That replay review would be expanded to include pass interference ahead of the 2019-2020 NFL season seemed inevitable. The question, then, was whether it would be expanded in such a way that it could hope to address the kind of situation that befouled the NFC Championship game in January, when the Saints were screwed out of an obvious pass interference call that would’ve given them first-and-goal with less than two minutes left in the fourth quarter of a tied game that they would go on to lose. Turns out, for a one-season trial, owners were comfortable going the whole way:
Giving coaches the option of throwing their challenge flag on Hail Mary finishes and other assorted dramatic final plays creates a situation where calling for an official replay on a game-deciding play is a no-lose proposition for coaches, who might as well let the red flag fly on the off chance that something is spotted in slow motion that was undetectable in realtime. Owners shut that unintended drama-killing consequence down by making plays in the final two minutes reviewable by the booth only, and not subject to coach’s flags:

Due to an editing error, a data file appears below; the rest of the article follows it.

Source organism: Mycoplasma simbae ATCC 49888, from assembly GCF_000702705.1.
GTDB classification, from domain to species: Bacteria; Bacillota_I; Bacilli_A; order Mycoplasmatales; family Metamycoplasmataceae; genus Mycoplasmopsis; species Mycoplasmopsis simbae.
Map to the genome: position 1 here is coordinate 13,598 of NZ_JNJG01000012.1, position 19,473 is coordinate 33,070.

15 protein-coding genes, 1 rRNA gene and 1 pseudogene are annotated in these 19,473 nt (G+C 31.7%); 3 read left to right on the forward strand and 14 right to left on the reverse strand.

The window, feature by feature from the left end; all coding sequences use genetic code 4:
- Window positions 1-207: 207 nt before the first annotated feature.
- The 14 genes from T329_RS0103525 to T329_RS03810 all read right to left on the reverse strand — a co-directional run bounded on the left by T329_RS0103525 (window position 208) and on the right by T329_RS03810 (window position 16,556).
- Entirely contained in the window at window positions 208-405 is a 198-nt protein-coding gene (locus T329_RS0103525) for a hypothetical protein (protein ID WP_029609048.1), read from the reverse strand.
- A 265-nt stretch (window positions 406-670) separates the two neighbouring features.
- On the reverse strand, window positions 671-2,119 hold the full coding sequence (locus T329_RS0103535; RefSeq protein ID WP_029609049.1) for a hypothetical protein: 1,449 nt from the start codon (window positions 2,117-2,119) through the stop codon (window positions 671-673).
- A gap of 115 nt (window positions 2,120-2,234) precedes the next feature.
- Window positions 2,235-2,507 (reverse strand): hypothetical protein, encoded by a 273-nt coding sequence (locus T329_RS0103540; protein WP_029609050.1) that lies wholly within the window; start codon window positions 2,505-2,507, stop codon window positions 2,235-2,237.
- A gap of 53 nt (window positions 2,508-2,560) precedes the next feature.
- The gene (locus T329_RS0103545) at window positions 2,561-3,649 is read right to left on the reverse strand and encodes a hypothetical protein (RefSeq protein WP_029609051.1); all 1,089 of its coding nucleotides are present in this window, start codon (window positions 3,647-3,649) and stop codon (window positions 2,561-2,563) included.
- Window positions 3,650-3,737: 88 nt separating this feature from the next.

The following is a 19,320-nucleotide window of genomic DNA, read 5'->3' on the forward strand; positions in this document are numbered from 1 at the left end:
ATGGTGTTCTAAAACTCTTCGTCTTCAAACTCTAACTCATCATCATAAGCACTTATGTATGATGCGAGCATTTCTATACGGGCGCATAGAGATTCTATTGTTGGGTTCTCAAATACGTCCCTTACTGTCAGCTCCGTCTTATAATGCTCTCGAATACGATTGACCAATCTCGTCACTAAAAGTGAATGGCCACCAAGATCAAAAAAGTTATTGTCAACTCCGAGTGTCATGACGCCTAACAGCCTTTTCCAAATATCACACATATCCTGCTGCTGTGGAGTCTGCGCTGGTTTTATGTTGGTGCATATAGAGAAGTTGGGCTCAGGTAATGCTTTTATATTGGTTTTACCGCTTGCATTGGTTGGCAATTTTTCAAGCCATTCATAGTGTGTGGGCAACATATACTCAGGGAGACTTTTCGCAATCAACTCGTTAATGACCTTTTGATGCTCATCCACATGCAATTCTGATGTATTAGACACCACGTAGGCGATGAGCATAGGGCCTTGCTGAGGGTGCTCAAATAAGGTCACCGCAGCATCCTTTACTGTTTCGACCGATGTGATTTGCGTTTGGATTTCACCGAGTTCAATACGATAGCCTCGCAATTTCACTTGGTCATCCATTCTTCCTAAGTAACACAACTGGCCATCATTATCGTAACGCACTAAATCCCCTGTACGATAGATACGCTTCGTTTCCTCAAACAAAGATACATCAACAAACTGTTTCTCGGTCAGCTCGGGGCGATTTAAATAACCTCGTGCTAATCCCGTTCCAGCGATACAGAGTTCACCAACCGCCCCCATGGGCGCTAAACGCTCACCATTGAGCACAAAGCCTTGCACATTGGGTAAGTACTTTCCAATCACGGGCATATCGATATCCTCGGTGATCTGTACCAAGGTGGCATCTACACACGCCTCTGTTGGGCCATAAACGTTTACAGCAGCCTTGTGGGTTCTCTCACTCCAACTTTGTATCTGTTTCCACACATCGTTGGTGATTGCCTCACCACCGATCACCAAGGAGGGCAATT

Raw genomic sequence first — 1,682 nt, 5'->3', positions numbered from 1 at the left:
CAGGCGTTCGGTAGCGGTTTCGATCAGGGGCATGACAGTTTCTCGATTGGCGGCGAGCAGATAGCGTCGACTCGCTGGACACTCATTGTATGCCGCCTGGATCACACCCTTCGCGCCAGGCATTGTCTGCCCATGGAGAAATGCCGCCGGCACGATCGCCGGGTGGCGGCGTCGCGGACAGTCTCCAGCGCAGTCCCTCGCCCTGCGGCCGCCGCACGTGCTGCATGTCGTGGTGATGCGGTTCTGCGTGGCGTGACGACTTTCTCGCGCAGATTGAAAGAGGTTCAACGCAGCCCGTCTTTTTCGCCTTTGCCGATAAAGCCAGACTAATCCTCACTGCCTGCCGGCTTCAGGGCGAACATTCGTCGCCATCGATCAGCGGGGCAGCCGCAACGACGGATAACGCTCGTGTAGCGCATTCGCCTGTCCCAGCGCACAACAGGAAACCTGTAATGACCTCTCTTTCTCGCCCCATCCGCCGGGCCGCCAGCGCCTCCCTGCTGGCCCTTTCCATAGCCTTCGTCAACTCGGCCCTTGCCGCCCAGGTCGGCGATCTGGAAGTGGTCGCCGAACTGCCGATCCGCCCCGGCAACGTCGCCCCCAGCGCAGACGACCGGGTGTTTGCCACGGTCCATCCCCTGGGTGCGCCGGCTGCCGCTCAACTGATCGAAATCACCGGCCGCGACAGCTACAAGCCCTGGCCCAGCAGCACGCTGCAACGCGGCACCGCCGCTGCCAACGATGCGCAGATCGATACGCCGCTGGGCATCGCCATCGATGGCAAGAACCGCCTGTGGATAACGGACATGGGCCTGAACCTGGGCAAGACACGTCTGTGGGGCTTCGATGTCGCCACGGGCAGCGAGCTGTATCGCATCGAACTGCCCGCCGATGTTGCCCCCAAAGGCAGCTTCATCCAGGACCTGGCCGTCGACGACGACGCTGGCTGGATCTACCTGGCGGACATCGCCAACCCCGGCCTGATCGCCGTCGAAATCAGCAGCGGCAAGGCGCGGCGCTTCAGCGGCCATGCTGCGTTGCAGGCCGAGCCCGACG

Pass interference calls and non-calls are among the most consequential decisions made by NFL referees, but they are also largely subjective in a sport where virtually every route in the tree involves some amount of mutual mauling between receivers and defensive backs. A booth review presumably would’ve caught Nickell Robey-Coleman smashing the bejeezus out of Tommylee Lewis, but how long will it be before another non-call of that magnitude comes along and redeems the decision to bring replay to one of the least cut-and-dry areas of football?
For now it’s just a one-year trial, but Saints owner Gail Benson is reportedly already hailing it as a safeguard against such a play ever happening again. NFL owners overwhelming supported the measure, with the Bengals reportedly the only team that voted against the proposal.